Madrid, April 14, 2021- Prostate cancer is the most common form of male cancer, with more than 35,000 new cases a year in Spain and a prevalence of 26%1. However, when detected early, there is almost a 100% chance of cure. In this sense, the Radiation Oncology Service at MD Anderson Cancer Center Madrid offers a non-surgical treatment, Prostatic Radiosurgery (SBRT), as an alternative for patients recently diagnosed with a prostate neoplasia, which permanently eradicates the disease and whose main advantage is a reduction in the duration of treatment, from 4-7 weeks for more conventional treatments to 5 days, which is a great benefit for the patient.
Prostate radiosurgery is ideal for patients with whose disease is confined to the prostate or is localized prostate cancer, the most common (85%) of cases of this type of tumor. "It is a highly precise, curative technique with almost no side effects," says Dr. Juan Carlos Viera, specialist in Radiation Oncology at MD Anderson Madrid. The fundamental difference between radiosurgery and conventional treatments is the reduction in time achieved with this new technique. "With conventional treatment about 38-42 or 20-30 sessions are needed (depending on the fractionation chosen), while with prostate radiosurgery only 5 sessions are required", states Dr. Viera.
Radiosurgery clearly involves greater technical complexity when compared to the other two more common radiation therapies (radiation with conventional fractionation or with moderate hypofractionation), requiring more exhaustive systems for prostate localization in each treatment session (intraprostatic fiduciary seeds) as well as rectal protection systems (self-absorbing rectal-prostatic spacer gels, for example).
"In prostate cancer, because it generally grows more slowly, unlike most other tumors, hypofractionation is especially efficient. For that reason, this radiosurgery (or ultra-hypofractionation) technique may be considered the first choice (gold standard) for most localized prostate cancer cases”.
To perform Radiosurgery/SBRT treatment, a rectal spacer with hydrogel is used. The procedure consists of introducing a water-soluble substance (which is absorbed in 3 months) between the anterior part of the rectum and the posterior part of the prostate to separate the rectum from the prostate and minimize toxicity in the prostate both in the short and long term. Likewise, and with the same procedure, 3 fiduciary seeds are implanted that will help us to monitor the prostate during each radiosurgery session and achieve the required precision.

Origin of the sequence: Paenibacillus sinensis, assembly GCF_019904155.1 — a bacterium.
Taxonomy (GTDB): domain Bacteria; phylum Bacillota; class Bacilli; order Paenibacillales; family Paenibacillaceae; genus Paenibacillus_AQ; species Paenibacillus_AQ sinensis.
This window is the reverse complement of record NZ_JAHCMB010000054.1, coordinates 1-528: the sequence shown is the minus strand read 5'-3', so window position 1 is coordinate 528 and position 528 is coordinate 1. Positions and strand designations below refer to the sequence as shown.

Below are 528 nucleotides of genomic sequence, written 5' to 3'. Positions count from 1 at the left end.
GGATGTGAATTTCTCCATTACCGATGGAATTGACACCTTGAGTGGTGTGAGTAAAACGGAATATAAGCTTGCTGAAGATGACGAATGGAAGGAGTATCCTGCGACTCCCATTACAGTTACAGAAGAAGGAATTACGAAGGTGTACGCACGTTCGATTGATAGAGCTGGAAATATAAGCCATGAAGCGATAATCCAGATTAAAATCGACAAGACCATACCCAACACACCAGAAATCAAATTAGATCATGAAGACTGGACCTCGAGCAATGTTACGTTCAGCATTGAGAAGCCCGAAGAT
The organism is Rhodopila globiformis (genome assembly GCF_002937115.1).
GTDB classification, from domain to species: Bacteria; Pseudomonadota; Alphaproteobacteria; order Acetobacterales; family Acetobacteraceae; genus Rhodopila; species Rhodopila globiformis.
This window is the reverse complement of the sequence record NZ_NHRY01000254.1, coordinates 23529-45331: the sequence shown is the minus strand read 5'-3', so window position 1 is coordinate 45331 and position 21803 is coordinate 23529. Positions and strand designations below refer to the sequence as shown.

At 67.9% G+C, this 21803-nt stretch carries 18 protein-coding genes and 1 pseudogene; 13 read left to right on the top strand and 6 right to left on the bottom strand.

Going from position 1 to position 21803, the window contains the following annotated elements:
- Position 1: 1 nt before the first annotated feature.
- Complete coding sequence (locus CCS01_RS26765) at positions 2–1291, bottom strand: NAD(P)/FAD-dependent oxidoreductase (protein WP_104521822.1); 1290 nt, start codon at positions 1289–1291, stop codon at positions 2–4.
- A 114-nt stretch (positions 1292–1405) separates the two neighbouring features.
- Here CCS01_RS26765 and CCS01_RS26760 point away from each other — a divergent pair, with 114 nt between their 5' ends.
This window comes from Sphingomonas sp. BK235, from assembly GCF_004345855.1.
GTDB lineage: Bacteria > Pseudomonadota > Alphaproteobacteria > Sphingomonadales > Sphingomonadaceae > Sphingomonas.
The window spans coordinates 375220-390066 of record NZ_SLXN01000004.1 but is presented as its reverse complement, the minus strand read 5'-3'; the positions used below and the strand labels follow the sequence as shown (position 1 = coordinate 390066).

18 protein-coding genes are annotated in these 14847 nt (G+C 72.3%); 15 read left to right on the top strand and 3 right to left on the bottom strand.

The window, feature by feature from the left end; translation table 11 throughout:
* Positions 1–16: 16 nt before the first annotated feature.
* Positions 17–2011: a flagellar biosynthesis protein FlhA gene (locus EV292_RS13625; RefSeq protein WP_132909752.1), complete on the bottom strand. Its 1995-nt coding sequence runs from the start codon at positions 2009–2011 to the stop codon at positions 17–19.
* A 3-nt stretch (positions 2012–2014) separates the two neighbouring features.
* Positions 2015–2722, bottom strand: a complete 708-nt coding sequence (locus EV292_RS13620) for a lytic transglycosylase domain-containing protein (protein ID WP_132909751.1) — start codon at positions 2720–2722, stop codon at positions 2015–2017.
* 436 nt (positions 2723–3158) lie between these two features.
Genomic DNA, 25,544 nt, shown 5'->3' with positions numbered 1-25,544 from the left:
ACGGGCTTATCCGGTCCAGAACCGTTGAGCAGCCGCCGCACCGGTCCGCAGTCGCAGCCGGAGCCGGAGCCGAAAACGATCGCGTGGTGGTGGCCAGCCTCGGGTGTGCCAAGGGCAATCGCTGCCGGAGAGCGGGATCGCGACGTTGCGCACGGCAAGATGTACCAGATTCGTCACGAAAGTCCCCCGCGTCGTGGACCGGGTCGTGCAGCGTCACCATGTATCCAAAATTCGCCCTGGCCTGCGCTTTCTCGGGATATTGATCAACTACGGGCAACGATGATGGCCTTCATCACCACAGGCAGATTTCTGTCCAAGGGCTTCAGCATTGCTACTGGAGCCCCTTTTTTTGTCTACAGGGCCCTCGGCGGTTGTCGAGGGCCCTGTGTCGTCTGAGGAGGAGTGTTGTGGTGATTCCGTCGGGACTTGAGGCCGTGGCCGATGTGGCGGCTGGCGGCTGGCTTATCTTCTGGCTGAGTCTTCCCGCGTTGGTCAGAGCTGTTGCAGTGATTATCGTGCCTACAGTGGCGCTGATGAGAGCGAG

Radiation proctopathy (or secondary caused by ionizing radiation) has 2 phases: acute, or that appreciated during or shortly after the completion of radiotherapy and which is usually mild and self-limited (it disappears a few weeks after treatment), and chronic, that appreciated a year after radiation, and which may be accompanied by minor, painless bleeding, but which can lead to the patient developing long-term iron-deficiency anemia, requiring local coagulative endoscopic treatments.
The technique of separating the rectum from the prostate allows maximum precision radiation (Radiosurgery or SBRT) to be delivered with a minimal dose to the rectum, thereby reducing both short and long-term toxicities to the minimum, making them almost negligible for patients treated. To do this, and a few days before planning radiation treatment, under sedation in the operating room and controlled by means of ultrasound from the rectum, the gel application procedure is performed transperineally by the center's Radiotherapy and Urology team. During the procedure, 3 fiduciary seeds will be implanted into the prostate and will later serve to be able to place the patient in the perfect position as planned on the accelerator that will administer radiation in each of the 5 SBRT sessions.
Therefore, the planned distribution of the dose is achieved, in which the prostate itself is treated but the surrounding healthy organs are unaffected, and can be reproduced with the maximum possible precision in each of the sessions.
1. Figures on Cancer in Spain 2020. Spanish Society of Medical Oncology. Downloadable pdf document at https://seom.org ›resources› Cifras_del_cancer_2020